Amid the COVID-19 outbreak, direct-to-consumer (D2C) brands across the globe are feeling the financial pinch due to millions of people staying at home and avoiding unnecessary shopping trips. The cure for the virus may still be in the works, but the cure for business owners relies on the public and their transition to digital. During this time, when consumers are adjusting along with their local businesses, it’s essential to practice gratitude and remind customers of why their business matters to you.
The Benefits of Practicing Gratitude
It may seem almost trivial at a time like this, but practicing gratitude isn’t just a tactic to stay positive — there’s actually a science behind the appreciation that can help you acquire and retain customers. According to a study from Harvard Medical School, when appreciation is displayed and communicated:
- It makes people feel valued. There’s a misconception that to satisfy customers, your business needs resources such as sophisticated software systems and ’round the clock call centers. However, a large budget isn’t required to make your customers feel valued — something as simple as a “thank you” note or a personalized message can pull at the heartstrings.
- It strengthens emotional connections. When you make a customer feel valued and heard, the emotional connection they have with your brand deepens. They now rely on your brand to fulfill a particular need and trust that you’ll deliver.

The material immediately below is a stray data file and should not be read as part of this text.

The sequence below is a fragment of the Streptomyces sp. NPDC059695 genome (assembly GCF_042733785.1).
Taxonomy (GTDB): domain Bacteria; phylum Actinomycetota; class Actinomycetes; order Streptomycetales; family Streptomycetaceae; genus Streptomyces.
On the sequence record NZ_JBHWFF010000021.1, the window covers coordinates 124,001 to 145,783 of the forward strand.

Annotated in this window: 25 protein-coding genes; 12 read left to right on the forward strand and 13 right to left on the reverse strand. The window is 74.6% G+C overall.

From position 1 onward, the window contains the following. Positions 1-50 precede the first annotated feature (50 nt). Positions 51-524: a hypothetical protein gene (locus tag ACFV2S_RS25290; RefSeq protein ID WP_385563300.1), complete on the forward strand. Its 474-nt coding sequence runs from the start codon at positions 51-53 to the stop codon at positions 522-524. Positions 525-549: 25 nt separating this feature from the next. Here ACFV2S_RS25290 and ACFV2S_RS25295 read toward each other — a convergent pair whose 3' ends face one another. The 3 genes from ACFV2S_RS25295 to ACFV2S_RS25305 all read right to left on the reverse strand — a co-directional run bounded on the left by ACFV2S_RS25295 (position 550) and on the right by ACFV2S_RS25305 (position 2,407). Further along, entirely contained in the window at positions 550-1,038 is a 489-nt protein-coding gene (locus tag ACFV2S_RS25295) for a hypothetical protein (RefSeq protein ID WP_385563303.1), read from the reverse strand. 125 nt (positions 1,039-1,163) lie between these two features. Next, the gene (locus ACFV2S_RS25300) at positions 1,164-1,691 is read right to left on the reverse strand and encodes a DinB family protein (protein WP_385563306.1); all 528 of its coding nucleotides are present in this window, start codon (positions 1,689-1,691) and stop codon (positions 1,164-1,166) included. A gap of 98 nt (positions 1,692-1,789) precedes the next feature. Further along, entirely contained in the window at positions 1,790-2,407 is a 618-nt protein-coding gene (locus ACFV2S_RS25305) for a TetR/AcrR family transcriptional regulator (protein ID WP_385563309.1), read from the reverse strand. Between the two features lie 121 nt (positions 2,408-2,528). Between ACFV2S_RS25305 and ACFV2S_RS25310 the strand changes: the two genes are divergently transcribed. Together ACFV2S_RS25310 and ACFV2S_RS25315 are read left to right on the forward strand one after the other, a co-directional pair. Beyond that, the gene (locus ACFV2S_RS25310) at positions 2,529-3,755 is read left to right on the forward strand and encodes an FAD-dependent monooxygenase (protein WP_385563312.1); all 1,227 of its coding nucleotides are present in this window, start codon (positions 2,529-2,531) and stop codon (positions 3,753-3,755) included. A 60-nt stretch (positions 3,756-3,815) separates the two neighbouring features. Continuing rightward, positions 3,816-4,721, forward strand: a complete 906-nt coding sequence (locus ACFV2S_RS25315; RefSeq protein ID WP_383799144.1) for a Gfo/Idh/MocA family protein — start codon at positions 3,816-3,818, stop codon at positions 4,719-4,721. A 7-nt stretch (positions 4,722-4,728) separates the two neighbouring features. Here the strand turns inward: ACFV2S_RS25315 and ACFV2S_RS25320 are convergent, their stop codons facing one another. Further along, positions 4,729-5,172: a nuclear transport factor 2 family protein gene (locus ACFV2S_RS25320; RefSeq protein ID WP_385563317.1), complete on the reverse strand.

- It breeds personal loyalty. Value and emotional connections lead to personal loyalty. Out of all the brands that deliver similar products and services, the customer chooses you because you’re considered a part of their everyday life.
How To Demonstrate Appreciation During Difficult Times
So, how do you show your customers your gratitude during these challenging times? While you may no longer have the ability to connect with your customers face to face, there are many ways you can continue to strengthen your relationships by expressing your appreciation online.
Celebrate milestones and honor customer loyalty
Just as you would celebrate birthdays and anniversaries with loved ones, you can celebrate company milestones with your customers, too. For example, if they’ve helped you reach a certain amount of followers on Instagram, you could publish a “thank you” post and include a discount. Or, if your brand has been in business for x amount of years, you can run a special campaign across email and social media that showcases a limited edition product. When you share your brand’s important milestones with your customers, it establishes a bond that says, “You’re special to us — let us bring you into our world.”
In the same vein as making customers feel special and like a member of the community, you can offer exclusive memberships and experiences for those who have been with you since the beginning. Members would be able to access the latest updates, monthly promotions, and exciting content that isn’t offered anywhere else.
Enact surprise and delight